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#DiversityInSFF Roundup: Some Links

The #DiversityInSFF hashtag gave a solid signal boost to the longstanding, often-ignored, ever-trolled, much-needed convos about race and gender, privilege and science fiction/fantasy that have been going on since the dawn of time. For a few weeks twitter was all aflame with debates, links and related shenanigans. We have these convos, increasingly in depth, at cons and across the blogosphere. Backlash against those who speak out has come in the form of death and rape threats, hate mail, doubling down on sexist/racist/homophobic/ableist material, and mind-numbingly nonsensical counterarguments. And, of course, comments sections. Still, we move forward, take breaks to recuperate and then move forward some more towards a vision of SF/F that isn’t just another white male savior fantasies, a diversity that’s more than fake smiling multicolored dress up dolls.

This month Rose Fox and I have been wrapping up the selection process for Long Hidden, an anthology of speculative fiction from the margins of history. It’s busied me up and kept me from banging my head against the keyboard trying to piece together a coherent response to some never-ending fuckery and maybe that’s a good thing. My words are coming, but sometimes the best counterattack is to simply reroute the conversation to creativity, to create something new, a new space for voices that don’t get play in mainstream venues.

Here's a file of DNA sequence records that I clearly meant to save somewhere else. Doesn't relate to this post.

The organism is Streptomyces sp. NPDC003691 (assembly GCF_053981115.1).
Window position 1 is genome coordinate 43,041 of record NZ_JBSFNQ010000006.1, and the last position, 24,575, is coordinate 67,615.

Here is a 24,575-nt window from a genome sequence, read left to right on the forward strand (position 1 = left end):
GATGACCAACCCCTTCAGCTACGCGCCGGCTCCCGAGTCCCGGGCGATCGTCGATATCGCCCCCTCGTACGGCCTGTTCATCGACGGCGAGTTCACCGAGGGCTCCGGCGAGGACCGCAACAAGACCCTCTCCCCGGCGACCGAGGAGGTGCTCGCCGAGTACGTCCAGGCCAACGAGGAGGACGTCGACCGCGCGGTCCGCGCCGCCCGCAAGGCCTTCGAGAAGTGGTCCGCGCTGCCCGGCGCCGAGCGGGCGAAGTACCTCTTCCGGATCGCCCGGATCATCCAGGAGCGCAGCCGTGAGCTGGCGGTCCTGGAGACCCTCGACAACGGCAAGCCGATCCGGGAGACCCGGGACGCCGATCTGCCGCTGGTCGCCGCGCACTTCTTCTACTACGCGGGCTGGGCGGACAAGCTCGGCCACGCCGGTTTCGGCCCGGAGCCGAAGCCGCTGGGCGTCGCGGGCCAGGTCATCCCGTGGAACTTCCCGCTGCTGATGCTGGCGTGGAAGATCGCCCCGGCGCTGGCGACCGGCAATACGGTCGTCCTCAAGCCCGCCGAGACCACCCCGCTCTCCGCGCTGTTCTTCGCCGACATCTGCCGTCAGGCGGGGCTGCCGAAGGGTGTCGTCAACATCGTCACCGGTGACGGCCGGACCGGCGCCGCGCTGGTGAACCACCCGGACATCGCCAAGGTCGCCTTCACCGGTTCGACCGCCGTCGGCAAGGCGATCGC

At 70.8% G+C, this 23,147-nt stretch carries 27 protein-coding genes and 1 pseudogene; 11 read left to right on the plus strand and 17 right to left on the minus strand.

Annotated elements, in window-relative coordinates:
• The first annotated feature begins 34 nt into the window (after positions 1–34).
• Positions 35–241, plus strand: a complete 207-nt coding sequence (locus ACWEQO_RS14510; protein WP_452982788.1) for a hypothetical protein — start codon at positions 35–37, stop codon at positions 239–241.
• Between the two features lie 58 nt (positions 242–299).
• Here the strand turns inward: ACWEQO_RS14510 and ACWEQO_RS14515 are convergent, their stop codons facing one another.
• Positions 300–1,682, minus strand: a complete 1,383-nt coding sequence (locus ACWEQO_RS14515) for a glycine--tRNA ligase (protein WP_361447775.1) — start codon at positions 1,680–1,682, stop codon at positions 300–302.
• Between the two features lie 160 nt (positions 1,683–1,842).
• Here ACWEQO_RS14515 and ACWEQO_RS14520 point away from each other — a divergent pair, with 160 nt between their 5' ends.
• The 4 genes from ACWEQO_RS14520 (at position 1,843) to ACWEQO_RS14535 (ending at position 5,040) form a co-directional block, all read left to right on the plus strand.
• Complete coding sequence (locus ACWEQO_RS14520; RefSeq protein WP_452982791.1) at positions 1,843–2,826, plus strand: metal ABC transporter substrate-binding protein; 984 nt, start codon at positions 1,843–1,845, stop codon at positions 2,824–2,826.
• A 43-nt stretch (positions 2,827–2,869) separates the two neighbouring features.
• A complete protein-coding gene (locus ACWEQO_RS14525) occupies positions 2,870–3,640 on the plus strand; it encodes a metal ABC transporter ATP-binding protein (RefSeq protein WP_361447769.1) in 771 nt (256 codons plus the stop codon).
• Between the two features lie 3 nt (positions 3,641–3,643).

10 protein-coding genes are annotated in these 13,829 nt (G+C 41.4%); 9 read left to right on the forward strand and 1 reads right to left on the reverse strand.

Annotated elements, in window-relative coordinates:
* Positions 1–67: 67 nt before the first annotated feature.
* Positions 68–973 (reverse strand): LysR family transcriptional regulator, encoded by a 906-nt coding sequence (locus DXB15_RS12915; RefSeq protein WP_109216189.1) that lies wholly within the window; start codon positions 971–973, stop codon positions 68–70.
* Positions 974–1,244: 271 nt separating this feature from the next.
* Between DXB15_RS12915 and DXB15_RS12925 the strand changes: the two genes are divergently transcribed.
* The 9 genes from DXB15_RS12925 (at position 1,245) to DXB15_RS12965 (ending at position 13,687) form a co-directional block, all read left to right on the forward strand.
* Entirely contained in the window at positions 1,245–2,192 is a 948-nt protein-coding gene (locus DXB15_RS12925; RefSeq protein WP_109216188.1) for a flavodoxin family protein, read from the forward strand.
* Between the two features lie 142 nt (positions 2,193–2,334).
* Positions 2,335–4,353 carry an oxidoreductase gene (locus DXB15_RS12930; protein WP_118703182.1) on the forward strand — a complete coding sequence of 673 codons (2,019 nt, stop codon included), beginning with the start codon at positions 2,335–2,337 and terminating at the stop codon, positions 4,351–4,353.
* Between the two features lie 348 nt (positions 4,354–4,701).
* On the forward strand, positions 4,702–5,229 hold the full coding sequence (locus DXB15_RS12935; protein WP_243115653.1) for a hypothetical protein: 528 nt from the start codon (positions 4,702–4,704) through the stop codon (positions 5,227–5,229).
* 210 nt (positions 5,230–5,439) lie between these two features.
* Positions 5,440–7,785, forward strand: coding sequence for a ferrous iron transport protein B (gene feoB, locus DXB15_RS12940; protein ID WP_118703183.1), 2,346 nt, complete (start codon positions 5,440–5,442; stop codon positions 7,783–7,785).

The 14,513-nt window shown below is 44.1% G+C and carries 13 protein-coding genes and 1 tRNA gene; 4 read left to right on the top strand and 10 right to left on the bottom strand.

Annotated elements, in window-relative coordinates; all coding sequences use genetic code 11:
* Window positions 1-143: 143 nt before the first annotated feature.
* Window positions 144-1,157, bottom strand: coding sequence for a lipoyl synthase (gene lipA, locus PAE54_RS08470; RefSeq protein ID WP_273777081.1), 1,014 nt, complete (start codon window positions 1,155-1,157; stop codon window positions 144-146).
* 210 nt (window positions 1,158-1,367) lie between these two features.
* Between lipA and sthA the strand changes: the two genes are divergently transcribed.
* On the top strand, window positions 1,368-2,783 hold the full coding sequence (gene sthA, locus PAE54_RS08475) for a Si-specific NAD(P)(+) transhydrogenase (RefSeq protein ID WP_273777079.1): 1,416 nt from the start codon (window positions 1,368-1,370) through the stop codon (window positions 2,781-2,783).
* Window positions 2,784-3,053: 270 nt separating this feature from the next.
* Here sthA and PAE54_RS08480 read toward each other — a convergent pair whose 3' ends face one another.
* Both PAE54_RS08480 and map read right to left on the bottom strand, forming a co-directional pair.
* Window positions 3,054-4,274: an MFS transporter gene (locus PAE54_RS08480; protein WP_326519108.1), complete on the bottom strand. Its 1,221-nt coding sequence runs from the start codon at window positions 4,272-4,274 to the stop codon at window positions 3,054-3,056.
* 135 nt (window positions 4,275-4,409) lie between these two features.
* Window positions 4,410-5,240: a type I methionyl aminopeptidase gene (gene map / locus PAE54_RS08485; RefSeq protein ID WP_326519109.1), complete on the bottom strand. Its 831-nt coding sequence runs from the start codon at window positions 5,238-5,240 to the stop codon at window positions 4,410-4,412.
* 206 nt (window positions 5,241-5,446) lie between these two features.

Read on to find some links to recent conversations about race and SF/F:

Rudy Ch. Garcia affirms that Chicanos do indeed write about dragons (also a great roundup of race and SF/F concepts and some amazing links).

NK Jemisin breaks it all down in her guest of honor speech at Continuum.

Roxane Gay brings her wisdom to the #DiversityinSFF convo over at The Nation, including a review of my short story collection Salsa Nocturna and Saladin Ahmed’s Throne of The Crescent Moon.

I put together a round table of writers and editors to imagine an anti-oppressive SFF community at Strange Horizons.

Finally, the epic anthology, Mothership: Tales From Afrofuturism and Beyond, dropped last week and is now available on Amazon.

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